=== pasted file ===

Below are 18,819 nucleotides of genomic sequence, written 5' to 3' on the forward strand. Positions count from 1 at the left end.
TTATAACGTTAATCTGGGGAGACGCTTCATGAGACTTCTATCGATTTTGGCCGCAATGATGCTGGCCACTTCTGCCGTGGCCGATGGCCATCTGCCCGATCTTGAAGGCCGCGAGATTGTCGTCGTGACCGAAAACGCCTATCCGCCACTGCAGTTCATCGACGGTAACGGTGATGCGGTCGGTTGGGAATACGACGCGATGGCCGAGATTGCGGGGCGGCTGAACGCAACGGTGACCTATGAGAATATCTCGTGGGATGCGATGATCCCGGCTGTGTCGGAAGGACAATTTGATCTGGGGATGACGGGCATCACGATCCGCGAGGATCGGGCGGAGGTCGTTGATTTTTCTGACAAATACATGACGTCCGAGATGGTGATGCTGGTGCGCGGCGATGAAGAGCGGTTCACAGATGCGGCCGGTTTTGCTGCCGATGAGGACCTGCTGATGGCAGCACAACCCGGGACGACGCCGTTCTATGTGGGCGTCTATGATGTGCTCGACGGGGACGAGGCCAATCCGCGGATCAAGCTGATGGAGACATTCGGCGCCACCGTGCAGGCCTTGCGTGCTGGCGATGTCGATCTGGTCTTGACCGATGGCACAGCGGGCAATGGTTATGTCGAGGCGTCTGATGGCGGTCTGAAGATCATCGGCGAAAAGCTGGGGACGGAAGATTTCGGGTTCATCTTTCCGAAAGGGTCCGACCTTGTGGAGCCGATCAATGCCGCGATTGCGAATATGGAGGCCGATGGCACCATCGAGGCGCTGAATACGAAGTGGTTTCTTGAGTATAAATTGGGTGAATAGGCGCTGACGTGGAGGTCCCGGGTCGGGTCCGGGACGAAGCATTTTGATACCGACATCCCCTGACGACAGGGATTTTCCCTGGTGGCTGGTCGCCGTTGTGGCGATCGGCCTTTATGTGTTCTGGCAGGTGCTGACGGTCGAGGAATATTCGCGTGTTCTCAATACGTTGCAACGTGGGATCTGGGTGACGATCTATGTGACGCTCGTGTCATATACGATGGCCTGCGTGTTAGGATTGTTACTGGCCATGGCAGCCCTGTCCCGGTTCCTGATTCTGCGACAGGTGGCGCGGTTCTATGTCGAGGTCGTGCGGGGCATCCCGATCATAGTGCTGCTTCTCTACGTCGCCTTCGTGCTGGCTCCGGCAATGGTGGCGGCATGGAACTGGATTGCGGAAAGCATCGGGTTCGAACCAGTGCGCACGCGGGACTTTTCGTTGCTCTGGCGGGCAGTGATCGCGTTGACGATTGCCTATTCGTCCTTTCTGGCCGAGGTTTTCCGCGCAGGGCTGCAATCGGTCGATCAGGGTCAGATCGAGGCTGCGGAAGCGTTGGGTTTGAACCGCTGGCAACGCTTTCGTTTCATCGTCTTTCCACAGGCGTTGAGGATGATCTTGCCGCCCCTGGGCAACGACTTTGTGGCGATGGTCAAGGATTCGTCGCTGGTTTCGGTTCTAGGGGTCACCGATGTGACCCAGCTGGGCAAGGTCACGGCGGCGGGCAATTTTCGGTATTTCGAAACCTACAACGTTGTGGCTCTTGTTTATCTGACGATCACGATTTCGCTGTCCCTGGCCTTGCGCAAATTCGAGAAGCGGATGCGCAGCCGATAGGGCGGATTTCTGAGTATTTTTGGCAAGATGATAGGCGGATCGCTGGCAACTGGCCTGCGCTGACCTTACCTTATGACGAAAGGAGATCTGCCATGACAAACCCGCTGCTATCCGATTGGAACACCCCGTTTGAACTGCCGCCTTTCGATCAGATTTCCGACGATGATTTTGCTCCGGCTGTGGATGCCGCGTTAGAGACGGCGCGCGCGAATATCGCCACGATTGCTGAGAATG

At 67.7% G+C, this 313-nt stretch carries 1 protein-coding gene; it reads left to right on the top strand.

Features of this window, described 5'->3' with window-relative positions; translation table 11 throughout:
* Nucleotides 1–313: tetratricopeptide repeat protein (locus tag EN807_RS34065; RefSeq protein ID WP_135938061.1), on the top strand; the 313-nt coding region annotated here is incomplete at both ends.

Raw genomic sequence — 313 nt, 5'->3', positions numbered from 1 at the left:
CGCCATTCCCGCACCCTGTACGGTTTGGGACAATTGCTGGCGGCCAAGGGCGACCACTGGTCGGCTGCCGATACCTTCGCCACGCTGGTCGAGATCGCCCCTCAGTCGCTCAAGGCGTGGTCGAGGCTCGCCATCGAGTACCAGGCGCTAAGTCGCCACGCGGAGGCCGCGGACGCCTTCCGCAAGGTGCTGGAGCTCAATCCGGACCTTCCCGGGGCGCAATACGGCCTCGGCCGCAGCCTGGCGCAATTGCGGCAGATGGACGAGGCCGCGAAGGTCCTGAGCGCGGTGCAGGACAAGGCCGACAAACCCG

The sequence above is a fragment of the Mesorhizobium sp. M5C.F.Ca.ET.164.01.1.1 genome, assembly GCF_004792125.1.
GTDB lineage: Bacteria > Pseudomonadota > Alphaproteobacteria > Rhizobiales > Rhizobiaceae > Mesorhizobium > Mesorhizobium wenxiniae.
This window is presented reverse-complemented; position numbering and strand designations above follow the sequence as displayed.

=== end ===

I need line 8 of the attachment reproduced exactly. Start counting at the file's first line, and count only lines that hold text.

The sequence above is a fragment of the Mesorhizobium sp. M5C.F.Ca.ET.164.01.1.1 genome, assembly GCF_004792125.1.